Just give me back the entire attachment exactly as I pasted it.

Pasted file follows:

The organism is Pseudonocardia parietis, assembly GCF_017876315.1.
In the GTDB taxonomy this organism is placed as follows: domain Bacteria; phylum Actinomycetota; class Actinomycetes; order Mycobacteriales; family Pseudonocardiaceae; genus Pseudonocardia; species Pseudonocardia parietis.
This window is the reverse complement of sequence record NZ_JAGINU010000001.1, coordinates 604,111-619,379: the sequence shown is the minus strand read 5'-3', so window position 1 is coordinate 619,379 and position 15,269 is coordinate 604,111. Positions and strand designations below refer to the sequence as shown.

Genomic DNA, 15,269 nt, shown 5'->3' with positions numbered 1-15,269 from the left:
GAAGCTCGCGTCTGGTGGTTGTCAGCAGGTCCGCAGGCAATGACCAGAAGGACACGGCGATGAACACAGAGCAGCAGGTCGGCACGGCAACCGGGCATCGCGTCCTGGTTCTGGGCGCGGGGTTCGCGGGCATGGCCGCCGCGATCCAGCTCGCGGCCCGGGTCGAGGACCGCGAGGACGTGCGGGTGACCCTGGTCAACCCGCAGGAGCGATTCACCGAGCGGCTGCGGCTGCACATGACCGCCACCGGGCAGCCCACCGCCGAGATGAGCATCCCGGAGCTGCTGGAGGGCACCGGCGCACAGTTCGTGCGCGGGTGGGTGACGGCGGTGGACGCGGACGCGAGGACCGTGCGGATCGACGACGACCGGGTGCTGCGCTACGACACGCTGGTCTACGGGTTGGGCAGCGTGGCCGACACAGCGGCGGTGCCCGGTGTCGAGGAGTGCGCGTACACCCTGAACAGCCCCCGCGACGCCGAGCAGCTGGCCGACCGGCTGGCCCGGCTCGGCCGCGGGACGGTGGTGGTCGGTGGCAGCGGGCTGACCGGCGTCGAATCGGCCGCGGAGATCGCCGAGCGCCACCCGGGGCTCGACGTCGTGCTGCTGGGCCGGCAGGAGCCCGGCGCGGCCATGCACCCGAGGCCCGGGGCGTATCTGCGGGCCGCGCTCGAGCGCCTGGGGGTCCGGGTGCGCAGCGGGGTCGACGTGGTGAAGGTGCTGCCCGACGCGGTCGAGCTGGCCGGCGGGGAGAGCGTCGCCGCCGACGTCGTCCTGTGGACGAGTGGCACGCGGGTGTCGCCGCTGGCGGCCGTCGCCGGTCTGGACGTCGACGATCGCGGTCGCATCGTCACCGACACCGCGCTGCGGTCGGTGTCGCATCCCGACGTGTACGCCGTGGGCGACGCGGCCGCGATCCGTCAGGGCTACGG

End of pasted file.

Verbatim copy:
The organism is Pseudonocardia parietis, assembly GCF_017876315.1.
In the GTDB taxonomy this organism is placed as follows: domain Bacteria; phylum Actinomycetota; class Actinomycetes; order Mycobacteriales; family Pseudonocardiaceae; genus Pseudonocardia; species Pseudonocardia parietis.
This window is the reverse complement of sequence record NZ_JAGINU010000001.1, coordinates 604,111-619,379: the sequence shown is the minus strand read 5'-3', so window position 1 is coordinate 619,379 and position 15,269 is coordinate 604,111. Positions and strand designations below refer to the sequence as shown.

Genomic DNA, 15,269 nt, shown 5'->3' with positions numbered 1-15,269 from the left:
GAAGCTCGCGTCTGGTGGTTGTCAGCAGGTCCGCAGGCAATGACCAGAAGGACACGGCGATGAACACAGAGCAGCAGGTCGGCACGGCAACCGGGCATCGCGTCCTGGTTCTGGGCGCGGGGTTCGCGGGCATGGCCGCCGCGATCCAGCTCGCGGCCCGGGTCGAGGACCGCGAGGACGTGCGGGTGACCCTGGTCAACCCGCAGGAGCGATTCACCGAGCGGCTGCGGCTGCACATGACCGCCACCGGGCAGCCCACCGCCGAGATGAGCATCCCGGAGCTGCTGGAGGGCACCGGCGCACAGTTCGTGCGCGGGTGGGTGACGGCGGTGGACGCGGACGCGAGGACCGTGCGGATCGACGACGACCGGGTGCTGCGCTACGACACGCTGGTCTACGGGTTGGGCAGCGTGGCCGACACAGCGGCGGTGCCCGGTGTCGAGGAGTGCGCGTACACCCTGAACAGCCCCCGCGACGCCGAGCAGCTGGCCGACCGGCTGGCCCGGCTCGGCCGCGGGACGGTGGTGGTCGGTGGCAGCGGGCTGACCGGCGTCGAATCGGCCGCGGAGATCGCCGAGCGCCACCCGGGGCTCGACGTCGTGCTGCTGGGCCGGCAGGAGCCCGGCGCGGCCATGCACCCGAGGCCCGGGGCGTATCTGCGGGCCGCGCTCGAGCGCCTGGGGGTCCGGGTGCGCAGCGGGGTCGACGTGGTGAAGGTGCTGCCCGACGCGGTCGAGCTGGCCGGCGGGGAGAGCGTCGCCGCCGACGTCGTCCTGTGGACGAGTGGCACGCGGGTGTCGCCGCTGGCGGCCGTCGCCGGTCTGGACGTCGACGATCGCGGTCGCATCGTCACCGACACCGCGCTGCGGTCGGTGTCGCATCCCGACGTGTACGCCGTGGGCGACGCGGCCGCGATCCGTCAGGGCTACGG